Tax Break

The coming week’s tax and accounting calendar

Some events in the week ahead:

Monday, February 6

Comment letters due on the Financial Accounting Standards Board’s proposed accounting standards updating the cumulative translation adjustment following the sale of a nonprofit or foreign business.

Tuesday, Feburary 7

The U.S. Congress Joint Economic Committee (JEC) will hold a hearing on extending the two-percentage-point payroll tax cut and continuing emergency federal unemployment insurance benefits through the end of 2012, including examining the economic impact of extending these policies versus allowing them to lapse.


    Dr. Mark M. Zandi, Chief Economist, Moody’s Analytics Mr. James Sherk, Senior Policy Analyst, The Heritage Foundation Ms. Judith M. Conti, Federal Advocacy Coordinator, National Employment Law Project

Wednesday, February 8

    House Ways and Means Committee Chair Dave Camp, R-Mich., will hold a hearing on the interaction between accounting rules and tax policy and how public companies evaluate tax policy options in light of financial accounting considerations. Also whether tax legislation works as intended when Congress fails to account for the effects of financial accounting on corporate behavior. Written comments can be submitted here. The D.C. Bar Taxation Section State and Local Taxes Committee will sponsor a luncheon program on topics including mandatory unitary combined reporting, market-based sourcing and sales tax base expansion.

Thursday, February 9

The Governmental Accounting Standards Board to hold its regular teleconference.

Taxpayer Advocacy Panel

The TAP, a body established by the U. S. Department of the Treasury, to help taxpayers improve IRS customer service and responsiveness to taxpayer needs, will be sponsoring several open teleconferences this week.

Tax and accounting this week

Some events in the week ahead:

Tuesday, January 31

1. Senate Finance Committee Chairman Max Baucus to convene a hearing to discuss the 50-plus tax provisions that expire annually or biannually, termed “tax extenders.” The Joint Committee on Taxation has estimated that a one-year extension of all would cost $37 billion over the next decade. Witnesses will be:

    Dr. Rosanne Altshuler, Professor and Chair of the Economics Department, Rutgers University Dr. Jason J. Fichtner, Senior Research Fellow, Mercatus Center, George Mason University Calvin H. Johnson, Andrews & Kurth Centennial Professor of Law, The University of Texas School of Law Caroline L. Harris, Chief Tax Counsel and Director of Tax Policy, U.S Chamber of Commerce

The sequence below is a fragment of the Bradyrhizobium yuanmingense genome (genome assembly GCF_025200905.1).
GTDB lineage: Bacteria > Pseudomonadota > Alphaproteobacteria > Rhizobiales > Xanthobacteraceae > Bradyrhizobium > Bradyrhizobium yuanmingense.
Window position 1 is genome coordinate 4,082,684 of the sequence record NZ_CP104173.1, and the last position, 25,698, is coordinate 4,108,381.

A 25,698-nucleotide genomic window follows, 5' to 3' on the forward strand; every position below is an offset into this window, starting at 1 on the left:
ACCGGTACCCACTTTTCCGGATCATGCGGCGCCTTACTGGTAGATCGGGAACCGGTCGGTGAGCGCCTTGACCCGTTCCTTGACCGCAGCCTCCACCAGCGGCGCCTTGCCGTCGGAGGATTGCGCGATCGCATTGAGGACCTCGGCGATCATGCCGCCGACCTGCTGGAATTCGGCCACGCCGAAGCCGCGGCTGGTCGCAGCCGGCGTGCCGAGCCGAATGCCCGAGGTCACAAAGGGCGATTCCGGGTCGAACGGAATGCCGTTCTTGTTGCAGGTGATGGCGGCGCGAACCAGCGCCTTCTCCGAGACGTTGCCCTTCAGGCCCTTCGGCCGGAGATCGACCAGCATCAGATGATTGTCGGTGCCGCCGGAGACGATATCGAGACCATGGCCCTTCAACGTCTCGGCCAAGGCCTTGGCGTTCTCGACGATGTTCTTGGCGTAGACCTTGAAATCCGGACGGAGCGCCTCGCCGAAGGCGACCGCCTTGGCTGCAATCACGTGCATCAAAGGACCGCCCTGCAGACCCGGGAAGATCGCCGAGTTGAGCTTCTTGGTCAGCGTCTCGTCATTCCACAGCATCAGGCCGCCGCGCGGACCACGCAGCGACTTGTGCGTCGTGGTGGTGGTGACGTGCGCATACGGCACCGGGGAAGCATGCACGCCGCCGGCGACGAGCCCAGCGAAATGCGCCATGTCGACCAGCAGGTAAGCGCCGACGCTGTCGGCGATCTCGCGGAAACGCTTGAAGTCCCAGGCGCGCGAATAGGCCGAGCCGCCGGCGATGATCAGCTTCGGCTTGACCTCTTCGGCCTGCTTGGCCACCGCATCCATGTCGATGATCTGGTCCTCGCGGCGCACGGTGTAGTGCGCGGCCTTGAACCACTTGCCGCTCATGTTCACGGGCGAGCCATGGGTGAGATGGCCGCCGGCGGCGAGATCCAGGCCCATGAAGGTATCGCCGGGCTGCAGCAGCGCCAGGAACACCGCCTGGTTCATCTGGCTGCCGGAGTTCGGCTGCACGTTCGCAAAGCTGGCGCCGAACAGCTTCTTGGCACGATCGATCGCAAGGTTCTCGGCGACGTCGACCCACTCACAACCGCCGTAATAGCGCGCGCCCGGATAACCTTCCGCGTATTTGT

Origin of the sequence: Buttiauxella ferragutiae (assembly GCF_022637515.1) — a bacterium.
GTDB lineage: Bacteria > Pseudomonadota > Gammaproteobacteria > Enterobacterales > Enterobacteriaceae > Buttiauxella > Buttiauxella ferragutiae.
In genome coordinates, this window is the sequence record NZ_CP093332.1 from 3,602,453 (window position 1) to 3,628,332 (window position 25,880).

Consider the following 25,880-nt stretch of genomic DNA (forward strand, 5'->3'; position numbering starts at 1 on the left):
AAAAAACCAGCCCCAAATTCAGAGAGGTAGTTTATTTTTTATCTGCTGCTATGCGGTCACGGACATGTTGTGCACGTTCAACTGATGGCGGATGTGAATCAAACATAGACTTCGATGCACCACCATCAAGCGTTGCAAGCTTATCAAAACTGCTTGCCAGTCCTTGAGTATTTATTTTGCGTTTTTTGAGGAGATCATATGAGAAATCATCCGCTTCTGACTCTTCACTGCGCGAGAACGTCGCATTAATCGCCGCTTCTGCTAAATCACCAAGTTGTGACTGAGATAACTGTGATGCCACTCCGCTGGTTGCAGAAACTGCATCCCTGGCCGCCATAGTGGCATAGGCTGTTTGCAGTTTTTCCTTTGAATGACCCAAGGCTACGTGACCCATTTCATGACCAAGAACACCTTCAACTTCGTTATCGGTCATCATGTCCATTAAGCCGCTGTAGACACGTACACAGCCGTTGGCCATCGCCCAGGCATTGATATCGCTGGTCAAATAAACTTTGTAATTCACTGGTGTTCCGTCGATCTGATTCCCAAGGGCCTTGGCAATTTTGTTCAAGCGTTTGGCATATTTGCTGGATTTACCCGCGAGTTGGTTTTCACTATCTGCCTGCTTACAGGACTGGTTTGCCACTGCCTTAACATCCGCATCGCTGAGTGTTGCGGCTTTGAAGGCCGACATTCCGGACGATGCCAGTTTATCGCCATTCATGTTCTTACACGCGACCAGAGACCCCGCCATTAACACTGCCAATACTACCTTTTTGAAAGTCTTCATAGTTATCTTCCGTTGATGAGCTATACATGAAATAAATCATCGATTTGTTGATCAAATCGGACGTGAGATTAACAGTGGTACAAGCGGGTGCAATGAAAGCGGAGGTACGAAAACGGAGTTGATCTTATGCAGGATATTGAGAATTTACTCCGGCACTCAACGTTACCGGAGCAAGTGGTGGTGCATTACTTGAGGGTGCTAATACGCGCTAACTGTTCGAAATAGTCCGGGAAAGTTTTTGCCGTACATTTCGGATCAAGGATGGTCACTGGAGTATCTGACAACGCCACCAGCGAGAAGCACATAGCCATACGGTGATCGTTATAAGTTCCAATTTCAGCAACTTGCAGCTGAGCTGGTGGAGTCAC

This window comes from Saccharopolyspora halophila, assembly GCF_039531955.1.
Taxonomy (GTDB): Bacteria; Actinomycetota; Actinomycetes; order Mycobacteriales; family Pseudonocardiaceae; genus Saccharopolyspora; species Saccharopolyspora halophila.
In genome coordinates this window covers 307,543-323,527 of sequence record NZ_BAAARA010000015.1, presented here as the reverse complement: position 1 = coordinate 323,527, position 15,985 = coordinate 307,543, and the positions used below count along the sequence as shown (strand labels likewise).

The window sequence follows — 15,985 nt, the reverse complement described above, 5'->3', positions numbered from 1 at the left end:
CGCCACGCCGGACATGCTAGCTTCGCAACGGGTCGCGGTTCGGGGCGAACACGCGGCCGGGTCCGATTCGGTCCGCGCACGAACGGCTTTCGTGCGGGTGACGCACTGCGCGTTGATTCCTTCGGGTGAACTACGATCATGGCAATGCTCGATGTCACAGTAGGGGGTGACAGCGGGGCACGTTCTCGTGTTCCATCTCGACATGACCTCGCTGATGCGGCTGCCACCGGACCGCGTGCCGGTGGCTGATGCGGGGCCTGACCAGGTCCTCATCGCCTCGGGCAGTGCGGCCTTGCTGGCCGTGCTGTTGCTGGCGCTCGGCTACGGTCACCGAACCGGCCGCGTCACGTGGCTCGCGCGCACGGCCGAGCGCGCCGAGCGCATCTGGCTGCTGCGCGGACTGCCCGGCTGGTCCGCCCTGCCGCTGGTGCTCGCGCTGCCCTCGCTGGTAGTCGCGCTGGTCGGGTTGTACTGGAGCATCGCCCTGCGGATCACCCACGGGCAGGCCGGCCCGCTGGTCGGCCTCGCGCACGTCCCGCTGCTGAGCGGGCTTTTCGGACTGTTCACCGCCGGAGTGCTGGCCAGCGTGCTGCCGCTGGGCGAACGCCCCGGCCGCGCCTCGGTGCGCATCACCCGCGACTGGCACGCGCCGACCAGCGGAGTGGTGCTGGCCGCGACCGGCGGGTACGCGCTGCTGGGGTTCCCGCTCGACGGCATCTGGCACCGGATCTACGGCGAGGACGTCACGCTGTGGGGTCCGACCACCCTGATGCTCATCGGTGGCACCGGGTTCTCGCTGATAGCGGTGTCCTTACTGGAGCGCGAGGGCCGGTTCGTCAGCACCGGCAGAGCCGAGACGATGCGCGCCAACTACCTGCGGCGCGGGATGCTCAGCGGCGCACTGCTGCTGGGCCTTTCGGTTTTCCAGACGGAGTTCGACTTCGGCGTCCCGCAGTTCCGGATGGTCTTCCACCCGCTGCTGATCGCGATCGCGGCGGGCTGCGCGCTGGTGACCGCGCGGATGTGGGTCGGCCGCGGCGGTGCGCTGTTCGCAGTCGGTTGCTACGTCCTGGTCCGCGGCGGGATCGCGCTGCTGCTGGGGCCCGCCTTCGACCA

2. The Financial Accounting Standards Board to hold an open meeting with its investors’ technical advisory committee in Norwalk, Connecticut.

3. The Congressional Budget Office to release its annual budget and economic outlook, with director Douglas Elmendorf to testify on it before the House Budget Committee on Feb. 1 and before the Senate Budget Committee on Feb. 2.

Tax and accounting this week

Some notable events in tax and accounting during the week ahead:


    Republican president candidate Mitt Romney to release his tax returns, which he has said will show a tax rate of around 15 percent, likely kept low by the tax treatment afforded private equity compensation like that he earned at Bain Capital before entering politics. The Government Accounting Standards Board to meet in Norwalk, Connecticut. President Barack Obama will give his State of the Union speech to Congress and is expected to repeat calls for higher taxes on the wealthy and tax breaks to bring American manufacturing jobs home.


    Financial Accounting Standards Board open board meeting in Norwalk, Connecticut.


    The Senate Permanent Subcommittee on Investigations will hold a hearing on the IRS permitting mutual funds to directly invest in commodities despite statutory restrictions.

Thursday and Friday

Pay into pension, get boost to earnings

Companies are going to have to contribute some serious money to shore up their lilting pension plans this year, but there’s a silver lining: higher earnings.

In a Dec. 7 analysis, UBS analysts spell out how contributing to the company plan could handsomely help the bottom line.

It has a lot to do with the peculiarities of pension accounting.

As UBS accounting expert Janet Pegg wrote in the report,  companies that sponsor pension plans mostly don’t use current market results when determining how much their plans cost them in a certain year.  Instead they use an “expected long-term rate of return”  to calculate how their investments did.